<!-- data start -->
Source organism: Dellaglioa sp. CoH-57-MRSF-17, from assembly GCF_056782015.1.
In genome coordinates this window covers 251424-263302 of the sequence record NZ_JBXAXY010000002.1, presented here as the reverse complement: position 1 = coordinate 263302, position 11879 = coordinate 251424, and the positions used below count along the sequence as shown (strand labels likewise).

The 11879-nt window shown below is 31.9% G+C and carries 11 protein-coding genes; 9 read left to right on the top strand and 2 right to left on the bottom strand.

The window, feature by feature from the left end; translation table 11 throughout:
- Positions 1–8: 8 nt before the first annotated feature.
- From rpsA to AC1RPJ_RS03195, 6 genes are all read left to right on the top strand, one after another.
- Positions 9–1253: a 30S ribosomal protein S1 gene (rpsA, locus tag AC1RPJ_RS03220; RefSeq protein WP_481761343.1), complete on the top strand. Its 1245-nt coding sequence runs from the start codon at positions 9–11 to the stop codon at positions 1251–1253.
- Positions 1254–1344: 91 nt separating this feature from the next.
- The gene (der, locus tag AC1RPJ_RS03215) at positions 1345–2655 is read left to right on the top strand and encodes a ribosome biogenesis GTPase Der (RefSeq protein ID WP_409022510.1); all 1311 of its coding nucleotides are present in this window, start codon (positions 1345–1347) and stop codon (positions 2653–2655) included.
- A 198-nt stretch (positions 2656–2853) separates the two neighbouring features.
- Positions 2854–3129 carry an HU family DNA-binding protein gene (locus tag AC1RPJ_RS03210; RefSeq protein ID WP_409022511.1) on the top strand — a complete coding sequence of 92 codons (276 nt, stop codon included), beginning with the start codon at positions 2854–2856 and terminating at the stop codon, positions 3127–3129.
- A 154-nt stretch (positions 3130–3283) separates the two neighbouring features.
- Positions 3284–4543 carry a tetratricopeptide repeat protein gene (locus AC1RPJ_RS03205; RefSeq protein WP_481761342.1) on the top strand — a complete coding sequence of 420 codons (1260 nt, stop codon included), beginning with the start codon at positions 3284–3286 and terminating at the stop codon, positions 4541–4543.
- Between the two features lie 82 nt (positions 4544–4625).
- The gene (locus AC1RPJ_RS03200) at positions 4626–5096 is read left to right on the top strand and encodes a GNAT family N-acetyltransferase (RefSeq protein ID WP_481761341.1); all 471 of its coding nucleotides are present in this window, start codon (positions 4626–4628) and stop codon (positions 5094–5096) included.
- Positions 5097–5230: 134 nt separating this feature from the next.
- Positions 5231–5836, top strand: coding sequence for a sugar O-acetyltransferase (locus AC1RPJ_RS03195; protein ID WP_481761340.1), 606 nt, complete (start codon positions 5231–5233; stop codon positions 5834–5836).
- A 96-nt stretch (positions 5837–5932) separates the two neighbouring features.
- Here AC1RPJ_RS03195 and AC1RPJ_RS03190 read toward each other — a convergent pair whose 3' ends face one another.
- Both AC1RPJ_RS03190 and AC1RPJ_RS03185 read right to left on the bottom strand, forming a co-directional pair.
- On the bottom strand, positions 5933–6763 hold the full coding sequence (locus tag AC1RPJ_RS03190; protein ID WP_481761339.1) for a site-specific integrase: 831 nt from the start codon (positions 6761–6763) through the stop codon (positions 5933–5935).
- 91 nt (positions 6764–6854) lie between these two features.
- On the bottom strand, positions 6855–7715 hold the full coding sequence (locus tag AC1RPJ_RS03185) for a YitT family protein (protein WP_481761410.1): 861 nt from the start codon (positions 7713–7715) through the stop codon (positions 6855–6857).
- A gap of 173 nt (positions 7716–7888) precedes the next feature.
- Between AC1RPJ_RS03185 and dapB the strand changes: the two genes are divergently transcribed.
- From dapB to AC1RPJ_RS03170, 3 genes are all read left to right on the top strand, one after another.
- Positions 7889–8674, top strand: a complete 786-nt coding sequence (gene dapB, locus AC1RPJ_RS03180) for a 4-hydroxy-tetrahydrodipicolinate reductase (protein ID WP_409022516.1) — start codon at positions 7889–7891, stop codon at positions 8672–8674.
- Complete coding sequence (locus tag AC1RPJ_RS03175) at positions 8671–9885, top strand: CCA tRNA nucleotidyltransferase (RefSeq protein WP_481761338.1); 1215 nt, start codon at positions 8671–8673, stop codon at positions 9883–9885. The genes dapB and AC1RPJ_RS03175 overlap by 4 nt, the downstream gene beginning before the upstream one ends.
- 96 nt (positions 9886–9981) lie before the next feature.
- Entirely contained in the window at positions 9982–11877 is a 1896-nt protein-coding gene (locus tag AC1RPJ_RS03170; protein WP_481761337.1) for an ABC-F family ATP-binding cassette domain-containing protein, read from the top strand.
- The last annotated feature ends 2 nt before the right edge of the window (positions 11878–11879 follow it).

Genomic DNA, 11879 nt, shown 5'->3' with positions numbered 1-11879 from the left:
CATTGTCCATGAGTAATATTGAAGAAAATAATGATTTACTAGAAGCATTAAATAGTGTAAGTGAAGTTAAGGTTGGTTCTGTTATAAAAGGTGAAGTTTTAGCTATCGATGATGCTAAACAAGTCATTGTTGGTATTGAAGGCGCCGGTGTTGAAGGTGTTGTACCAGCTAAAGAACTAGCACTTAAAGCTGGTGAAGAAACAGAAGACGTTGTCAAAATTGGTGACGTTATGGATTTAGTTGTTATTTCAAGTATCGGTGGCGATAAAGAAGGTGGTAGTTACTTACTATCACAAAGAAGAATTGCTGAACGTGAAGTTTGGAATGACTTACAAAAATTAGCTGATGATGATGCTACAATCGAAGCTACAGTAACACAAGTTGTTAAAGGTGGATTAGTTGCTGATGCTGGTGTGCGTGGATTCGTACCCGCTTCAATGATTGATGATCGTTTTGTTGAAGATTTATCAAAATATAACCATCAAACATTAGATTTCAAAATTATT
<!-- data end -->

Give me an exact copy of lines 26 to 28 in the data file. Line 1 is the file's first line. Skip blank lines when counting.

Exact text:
- From dapB to AC1RPJ_RS03170, 3 genes are all read left to right on the top strand, one after another.
- Positions 7889–8674, top strand: a complete 786-nt coding sequence (gene dapB, locus AC1RPJ_RS03180) for a 4-hydroxy-tetrahydrodipicolinate reductase (protein ID WP_409022516.1) — start codon at positions 7889–7891, stop codon at positions 8672–8674.
- Complete coding sequence (locus tag AC1RPJ_RS03175) at positions 8671–9885, top strand: CCA tRNA nucleotidyltransferase (RefSeq protein WP_481761338.1); 1215 nt, start codon at positions 8671–8673, stop codon at positions 9883–9885. The genes dapB and AC1RPJ_RS03175 overlap by 4 nt, the downstream gene beginning before the upstream one ends.